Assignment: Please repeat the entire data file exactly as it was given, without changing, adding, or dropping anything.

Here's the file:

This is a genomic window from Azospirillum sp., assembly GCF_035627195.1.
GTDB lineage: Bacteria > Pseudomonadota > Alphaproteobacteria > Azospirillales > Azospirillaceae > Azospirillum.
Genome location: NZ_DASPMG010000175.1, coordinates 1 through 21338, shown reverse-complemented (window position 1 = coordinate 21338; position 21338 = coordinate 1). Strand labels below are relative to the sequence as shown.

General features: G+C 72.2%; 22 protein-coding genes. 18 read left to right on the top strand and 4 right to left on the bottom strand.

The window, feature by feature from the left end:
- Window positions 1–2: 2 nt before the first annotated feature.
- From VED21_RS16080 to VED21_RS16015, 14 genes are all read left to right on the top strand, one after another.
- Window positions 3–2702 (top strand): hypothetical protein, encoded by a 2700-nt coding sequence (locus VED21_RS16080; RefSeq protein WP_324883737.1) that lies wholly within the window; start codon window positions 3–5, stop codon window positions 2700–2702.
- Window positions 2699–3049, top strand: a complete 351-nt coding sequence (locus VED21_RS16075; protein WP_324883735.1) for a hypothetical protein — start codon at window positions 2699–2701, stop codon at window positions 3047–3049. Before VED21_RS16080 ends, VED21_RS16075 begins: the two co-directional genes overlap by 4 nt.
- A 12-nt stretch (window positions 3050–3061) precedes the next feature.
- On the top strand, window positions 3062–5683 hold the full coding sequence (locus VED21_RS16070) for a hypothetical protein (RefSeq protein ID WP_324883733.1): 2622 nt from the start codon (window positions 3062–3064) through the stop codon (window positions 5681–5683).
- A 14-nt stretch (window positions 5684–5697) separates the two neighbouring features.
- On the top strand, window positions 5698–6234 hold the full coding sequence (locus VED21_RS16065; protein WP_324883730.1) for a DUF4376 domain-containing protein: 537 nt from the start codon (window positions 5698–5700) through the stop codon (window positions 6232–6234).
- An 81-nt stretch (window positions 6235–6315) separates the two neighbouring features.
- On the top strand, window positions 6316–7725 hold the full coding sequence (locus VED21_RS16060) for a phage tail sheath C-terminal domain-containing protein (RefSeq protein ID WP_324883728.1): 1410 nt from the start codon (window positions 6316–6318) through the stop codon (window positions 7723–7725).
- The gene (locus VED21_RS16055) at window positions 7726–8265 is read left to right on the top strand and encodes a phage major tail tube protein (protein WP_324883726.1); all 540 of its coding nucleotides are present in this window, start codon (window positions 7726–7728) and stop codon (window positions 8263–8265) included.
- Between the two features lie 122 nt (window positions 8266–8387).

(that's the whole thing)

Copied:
This is a genomic window from Azospirillum sp., assembly GCF_035627195.1.
GTDB lineage: Bacteria > Pseudomonadota > Alphaproteobacteria > Azospirillales > Azospirillaceae > Azospirillum.
Genome location: NZ_DASPMG010000175.1, coordinates 1 through 21338, shown reverse-complemented (window position 1 = coordinate 21338; position 21338 = coordinate 1). Strand labels below are relative to the sequence as shown.

General features: G+C 72.2%; 22 protein-coding genes. 18 read left to right on the top strand and 4 right to left on the bottom strand.

The window, feature by feature from the left end:
- Window positions 1–2: 2 nt before the first annotated feature.
- From VED21_RS16080 to VED21_RS16015, 14 genes are all read left to right on the top strand, one after another.
- Window positions 3–2702 (top strand): hypothetical protein, encoded by a 2700-nt coding sequence (locus VED21_RS16080; RefSeq protein WP_324883737.1) that lies wholly within the window; start codon window positions 3–5, stop codon window positions 2700–2702.
- Window positions 2699–3049, top strand: a complete 351-nt coding sequence (locus VED21_RS16075; protein WP_324883735.1) for a hypothetical protein — start codon at window positions 2699–2701, stop codon at window positions 3047–3049. Before VED21_RS16080 ends, VED21_RS16075 begins: the two co-directional genes overlap by 4 nt.
- A 12-nt stretch (window positions 3050–3061) precedes the next feature.
- On the top strand, window positions 3062–5683 hold the full coding sequence (locus VED21_RS16070) for a hypothetical protein (RefSeq protein ID WP_324883733.1): 2622 nt from the start codon (window positions 3062–3064) through the stop codon (window positions 5681–5683).
- A 14-nt stretch (window positions 5684–5697) separates the two neighbouring features.
- On the top strand, window positions 5698–6234 hold the full coding sequence (locus VED21_RS16065; protein WP_324883730.1) for a DUF4376 domain-containing protein: 537 nt from the start codon (window positions 5698–5700) through the stop codon (window positions 6232–6234).
- An 81-nt stretch (window positions 6235–6315) separates the two neighbouring features.
- On the top strand, window positions 6316–7725 hold the full coding sequence (locus VED21_RS16060) for a phage tail sheath C-terminal domain-containing protein (RefSeq protein ID WP_324883728.1): 1410 nt from the start codon (window positions 6316–6318) through the stop codon (window positions 7723–7725).
- The gene (locus VED21_RS16055) at window positions 7726–8265 is read left to right on the top strand and encodes a phage major tail tube protein (protein WP_324883726.1); all 540 of its coding nucleotides are present in this window, start codon (window positions 7726–7728) and stop codon (window positions 8263–8265) included.
- Between the two features lie 122 nt (window positions 8266–8387).